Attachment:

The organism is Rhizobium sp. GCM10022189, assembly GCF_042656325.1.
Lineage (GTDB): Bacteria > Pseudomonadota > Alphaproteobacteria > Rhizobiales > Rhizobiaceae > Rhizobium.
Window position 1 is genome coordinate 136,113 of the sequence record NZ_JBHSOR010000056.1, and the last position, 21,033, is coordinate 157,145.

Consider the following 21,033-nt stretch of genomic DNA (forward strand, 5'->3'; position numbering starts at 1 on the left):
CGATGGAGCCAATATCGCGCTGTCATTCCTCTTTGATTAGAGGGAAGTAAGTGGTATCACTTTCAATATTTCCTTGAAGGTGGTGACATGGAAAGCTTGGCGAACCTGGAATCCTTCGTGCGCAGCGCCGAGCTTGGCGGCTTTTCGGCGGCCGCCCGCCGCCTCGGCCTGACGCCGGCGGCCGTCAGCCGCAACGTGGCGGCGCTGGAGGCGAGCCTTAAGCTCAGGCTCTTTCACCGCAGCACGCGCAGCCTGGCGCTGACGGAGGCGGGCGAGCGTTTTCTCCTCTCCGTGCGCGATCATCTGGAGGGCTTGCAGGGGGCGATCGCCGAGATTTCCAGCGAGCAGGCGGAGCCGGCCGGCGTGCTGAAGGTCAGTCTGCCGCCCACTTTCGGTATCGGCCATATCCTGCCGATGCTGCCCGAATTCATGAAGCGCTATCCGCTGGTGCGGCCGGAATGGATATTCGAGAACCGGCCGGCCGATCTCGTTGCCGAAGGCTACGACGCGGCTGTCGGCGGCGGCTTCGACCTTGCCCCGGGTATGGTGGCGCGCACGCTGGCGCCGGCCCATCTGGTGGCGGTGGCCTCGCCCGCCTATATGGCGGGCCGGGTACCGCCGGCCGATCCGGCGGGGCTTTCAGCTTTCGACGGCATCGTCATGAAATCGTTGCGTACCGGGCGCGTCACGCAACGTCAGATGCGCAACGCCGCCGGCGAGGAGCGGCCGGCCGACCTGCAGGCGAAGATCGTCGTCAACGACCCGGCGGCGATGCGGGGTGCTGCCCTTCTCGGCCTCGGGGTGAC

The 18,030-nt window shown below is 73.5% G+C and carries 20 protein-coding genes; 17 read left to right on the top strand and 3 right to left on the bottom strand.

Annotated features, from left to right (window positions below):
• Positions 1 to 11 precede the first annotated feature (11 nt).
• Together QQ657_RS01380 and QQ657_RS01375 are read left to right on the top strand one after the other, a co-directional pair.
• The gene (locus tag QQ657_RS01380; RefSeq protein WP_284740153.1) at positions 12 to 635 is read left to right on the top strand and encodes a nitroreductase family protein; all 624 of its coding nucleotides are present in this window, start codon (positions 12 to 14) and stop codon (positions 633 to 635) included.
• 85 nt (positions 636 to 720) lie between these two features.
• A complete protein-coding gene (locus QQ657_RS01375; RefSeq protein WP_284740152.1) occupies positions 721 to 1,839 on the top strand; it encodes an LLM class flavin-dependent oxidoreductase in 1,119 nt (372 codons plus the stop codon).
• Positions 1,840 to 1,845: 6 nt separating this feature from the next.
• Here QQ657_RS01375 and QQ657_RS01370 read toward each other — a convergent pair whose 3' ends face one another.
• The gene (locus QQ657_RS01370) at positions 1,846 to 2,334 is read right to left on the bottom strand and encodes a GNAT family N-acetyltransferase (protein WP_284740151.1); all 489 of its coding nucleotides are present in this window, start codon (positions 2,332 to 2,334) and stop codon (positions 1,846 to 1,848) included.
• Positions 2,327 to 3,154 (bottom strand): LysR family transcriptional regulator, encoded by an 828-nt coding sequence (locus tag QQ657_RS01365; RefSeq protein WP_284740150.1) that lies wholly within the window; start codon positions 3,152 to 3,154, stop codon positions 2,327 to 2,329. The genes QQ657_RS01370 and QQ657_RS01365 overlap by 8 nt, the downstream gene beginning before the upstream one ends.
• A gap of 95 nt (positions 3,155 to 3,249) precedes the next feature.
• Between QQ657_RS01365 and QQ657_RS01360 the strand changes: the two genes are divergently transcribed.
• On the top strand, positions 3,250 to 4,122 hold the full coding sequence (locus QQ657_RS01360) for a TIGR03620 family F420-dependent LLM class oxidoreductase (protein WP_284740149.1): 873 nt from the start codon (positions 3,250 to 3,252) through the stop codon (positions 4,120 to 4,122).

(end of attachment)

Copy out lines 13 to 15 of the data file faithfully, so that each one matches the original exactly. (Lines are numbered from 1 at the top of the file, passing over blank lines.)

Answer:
• Positions 1,840 to 1,845: 6 nt separating this feature from the next.
• Here QQ657_RS01375 and QQ657_RS01370 read toward each other — a convergent pair whose 3' ends face one another.
• The gene (locus QQ657_RS01370) at positions 1,846 to 2,334 is read right to left on the bottom strand and encodes a GNAT family N-acetyltransferase (protein WP_284740151.1); all 489 of its coding nucleotides are present in this window, start codon (positions 2,332 to 2,334) and stop codon (positions 1,846 to 1,848) included.